This charge to Peter about strengthening his brothers was repeated by Christ in the other very curious exchange he and Jesus had after the resurrection of Christ. Perhaps in a one-for-one correspondence to Peter’s denial of knowing Jesus, the Son of God asked him three times do you love Me?
¶ When they had finished breakfast, Jesus said to Simon Peter, “Simon, son of John, do you love me more than these?” He said to him, “Yes, Lord; you know that I love you.” He said to him, “Feed my lambs.”
It really is the question. Do you love Me? I’ve met people who love Jesus. They are different from most people. Even though they suffer at times, they remain exceptionally positive – because they love Jesus. Despite struggling with their church fellowship from time to time, they would never walk away from it – because they love Jesus. In face of Satanic sifting they are able to stand firm, because they love Jesus. And because they love Jesus they have dedicated their lives to serving and strengthening their brothers while doing what they can to feed the lambs of Christ.
He said to him a second time, “Simon, son of John, do you love me?” He said to him, “Yes, Lord; you know that I love you.” He said to him, “Tend my sheep.”
Jesus could have asked a far lesser question like Will you serve Me? or Will you obey Me? or Will you dedicate your life to being a pastor of My sheep? Will you read your Bible everyday? Will you be faithful each Sunday in attending church? But He asked the question that has eternal and therefore immediate consequences, Do you love Me? And well He might us: Do you love Me?
He said to him the third time, “Simon, son of John, do you love me?” Peter was grieved because he said to him the third time, “Do you love me?” and he said to him, “Lord, you know everything; you know that I love you.” Jesus said to him, “Feed my sheep.
Three times. “My reed-like-easily-swayed-by-the breeze-of-other people’s-opinions Chief Apostle, do you agapas (pronounced as: argarpars , ἀγαπᾷς) Me?” ’Aγαπᾷς is translated into English as love – because we don’t have a word in English that truly captures this beautiful Greek word. The best we could do in English is to use several words such as, self-sacrificing, utterly-heartfelt and dedicated, the highest commitment and affection for, (12 words) to translate this word into English. But each of the three times that Peter was asked by the Son of God about whether he loved his Lord, he did not answer Christ’s question. Instead, Peter replied, “Lord, you know that I really like you a lot.” Instead of agapas, Peter used the word, philoh (φιλῶ). I wonder how many people today, who identify as followers of Christ, would answer like the recently-sifted Peter if they too were asked how they feel about Jesus?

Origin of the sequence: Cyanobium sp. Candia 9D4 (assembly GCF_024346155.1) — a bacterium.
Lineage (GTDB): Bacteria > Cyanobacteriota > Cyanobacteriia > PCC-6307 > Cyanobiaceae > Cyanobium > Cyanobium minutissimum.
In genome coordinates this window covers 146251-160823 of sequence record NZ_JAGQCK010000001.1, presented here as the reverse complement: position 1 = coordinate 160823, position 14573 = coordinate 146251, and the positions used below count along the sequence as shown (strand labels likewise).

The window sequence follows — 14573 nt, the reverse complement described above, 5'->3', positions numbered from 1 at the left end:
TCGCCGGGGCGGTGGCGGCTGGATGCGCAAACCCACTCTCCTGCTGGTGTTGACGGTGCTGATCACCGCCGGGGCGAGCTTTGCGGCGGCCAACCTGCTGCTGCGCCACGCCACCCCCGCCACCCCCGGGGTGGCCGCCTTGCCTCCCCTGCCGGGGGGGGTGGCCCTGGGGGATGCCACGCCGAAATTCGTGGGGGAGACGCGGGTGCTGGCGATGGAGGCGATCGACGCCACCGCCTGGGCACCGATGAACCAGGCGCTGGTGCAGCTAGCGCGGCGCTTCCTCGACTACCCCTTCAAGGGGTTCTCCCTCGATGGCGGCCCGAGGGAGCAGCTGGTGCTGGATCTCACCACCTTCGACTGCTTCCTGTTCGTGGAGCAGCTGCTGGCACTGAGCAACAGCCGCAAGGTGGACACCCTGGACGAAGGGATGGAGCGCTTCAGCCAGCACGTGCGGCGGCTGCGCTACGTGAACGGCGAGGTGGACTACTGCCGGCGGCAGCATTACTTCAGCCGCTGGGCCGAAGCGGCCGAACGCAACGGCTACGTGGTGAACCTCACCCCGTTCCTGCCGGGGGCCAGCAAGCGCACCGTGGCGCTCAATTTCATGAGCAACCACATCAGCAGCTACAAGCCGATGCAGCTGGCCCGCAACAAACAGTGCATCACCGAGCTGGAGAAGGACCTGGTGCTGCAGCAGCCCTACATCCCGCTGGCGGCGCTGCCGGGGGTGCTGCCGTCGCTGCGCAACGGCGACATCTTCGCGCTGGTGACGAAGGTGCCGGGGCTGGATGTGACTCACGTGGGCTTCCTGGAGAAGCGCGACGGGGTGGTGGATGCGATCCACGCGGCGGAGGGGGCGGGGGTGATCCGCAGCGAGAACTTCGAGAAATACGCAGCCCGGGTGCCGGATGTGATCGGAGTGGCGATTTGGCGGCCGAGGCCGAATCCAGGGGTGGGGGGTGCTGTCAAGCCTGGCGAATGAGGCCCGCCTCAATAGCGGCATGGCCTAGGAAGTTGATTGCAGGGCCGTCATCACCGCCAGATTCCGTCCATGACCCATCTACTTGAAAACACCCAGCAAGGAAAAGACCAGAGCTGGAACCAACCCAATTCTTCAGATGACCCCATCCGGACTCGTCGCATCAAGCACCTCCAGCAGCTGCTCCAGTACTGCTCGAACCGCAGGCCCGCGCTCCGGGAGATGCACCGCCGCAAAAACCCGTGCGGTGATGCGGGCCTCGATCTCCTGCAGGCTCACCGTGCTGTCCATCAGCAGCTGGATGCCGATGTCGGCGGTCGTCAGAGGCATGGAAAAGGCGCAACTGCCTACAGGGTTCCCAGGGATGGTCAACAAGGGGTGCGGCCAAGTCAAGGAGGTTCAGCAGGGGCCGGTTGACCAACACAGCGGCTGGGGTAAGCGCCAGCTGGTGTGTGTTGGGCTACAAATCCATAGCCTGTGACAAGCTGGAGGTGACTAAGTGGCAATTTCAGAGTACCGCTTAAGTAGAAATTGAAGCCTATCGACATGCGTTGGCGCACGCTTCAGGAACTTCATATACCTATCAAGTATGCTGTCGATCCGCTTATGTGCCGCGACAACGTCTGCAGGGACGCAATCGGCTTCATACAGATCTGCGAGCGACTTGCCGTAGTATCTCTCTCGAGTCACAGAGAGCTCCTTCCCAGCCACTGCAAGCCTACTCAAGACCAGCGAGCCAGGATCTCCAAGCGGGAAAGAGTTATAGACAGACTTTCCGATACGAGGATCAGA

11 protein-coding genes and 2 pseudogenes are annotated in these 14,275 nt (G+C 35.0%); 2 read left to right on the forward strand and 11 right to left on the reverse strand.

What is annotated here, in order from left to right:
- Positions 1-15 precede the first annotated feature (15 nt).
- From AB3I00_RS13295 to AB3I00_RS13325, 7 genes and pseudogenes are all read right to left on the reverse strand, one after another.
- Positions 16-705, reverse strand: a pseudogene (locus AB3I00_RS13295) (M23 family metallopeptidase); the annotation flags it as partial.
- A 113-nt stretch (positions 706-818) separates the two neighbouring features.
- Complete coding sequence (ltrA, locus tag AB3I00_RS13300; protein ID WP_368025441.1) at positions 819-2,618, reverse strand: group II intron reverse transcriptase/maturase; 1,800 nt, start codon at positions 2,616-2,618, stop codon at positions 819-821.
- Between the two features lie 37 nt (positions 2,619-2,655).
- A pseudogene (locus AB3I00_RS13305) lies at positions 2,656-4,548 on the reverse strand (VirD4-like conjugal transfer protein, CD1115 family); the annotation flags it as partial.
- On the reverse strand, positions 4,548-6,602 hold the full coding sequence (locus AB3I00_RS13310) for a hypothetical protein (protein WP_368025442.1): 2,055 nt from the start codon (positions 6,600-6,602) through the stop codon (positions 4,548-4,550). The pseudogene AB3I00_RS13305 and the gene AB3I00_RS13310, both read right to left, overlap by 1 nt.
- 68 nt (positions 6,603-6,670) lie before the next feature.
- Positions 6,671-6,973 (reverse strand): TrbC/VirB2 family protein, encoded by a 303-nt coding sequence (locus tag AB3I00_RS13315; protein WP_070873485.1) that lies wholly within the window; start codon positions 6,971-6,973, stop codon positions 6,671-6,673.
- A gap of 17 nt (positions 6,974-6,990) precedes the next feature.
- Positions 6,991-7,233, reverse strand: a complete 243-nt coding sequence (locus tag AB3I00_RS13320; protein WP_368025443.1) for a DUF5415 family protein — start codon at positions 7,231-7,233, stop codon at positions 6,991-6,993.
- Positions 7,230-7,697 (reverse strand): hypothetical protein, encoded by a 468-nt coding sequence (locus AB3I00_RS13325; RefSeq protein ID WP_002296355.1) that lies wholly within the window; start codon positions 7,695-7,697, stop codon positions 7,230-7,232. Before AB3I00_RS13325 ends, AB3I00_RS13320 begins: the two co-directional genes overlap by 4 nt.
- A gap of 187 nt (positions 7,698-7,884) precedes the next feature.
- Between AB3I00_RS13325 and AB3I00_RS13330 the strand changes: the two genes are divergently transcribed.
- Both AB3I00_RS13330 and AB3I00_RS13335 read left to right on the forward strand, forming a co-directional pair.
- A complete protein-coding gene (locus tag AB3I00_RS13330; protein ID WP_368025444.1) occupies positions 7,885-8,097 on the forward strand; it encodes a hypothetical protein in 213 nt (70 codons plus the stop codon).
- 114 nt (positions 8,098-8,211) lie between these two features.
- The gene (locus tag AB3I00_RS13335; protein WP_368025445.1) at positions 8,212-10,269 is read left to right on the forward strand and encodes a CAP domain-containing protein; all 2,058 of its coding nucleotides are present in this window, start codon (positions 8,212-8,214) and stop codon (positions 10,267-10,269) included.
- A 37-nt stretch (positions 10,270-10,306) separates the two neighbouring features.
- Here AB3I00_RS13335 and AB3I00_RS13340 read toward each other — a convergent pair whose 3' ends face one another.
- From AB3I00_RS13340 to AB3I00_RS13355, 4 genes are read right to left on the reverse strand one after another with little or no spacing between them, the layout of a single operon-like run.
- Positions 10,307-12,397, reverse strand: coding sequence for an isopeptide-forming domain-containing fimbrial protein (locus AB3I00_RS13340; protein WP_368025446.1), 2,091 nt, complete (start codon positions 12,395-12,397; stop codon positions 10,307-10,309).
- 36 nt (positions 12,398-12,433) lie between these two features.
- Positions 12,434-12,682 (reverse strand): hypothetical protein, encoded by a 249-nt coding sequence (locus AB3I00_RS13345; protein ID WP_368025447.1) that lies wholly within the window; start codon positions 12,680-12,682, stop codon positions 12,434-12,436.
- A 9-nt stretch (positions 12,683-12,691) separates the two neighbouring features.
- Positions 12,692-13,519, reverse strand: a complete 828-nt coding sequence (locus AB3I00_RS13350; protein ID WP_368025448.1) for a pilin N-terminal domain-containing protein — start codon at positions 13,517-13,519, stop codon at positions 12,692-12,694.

It is my mission as a pastor to help those entrusted to my care to love, in an agapas type of love, the One Who Is Love. It is my greatest burden to achieve this pastoral mission. But it is my saddest confession that it is my greatest deficiency as a pastor. To this end, I would value your prayers – especially after learning what we have just learned about prayer from Luke 22:32. And in the meantime, I too will apply Luke 22:32 and pray for you to love Jesus, withstand the sifting of Satan, and to strengthen your brethren.
Pastor Andrew Corbett, 1st April 2016
Pastor of Legana Christian Church, Tasmania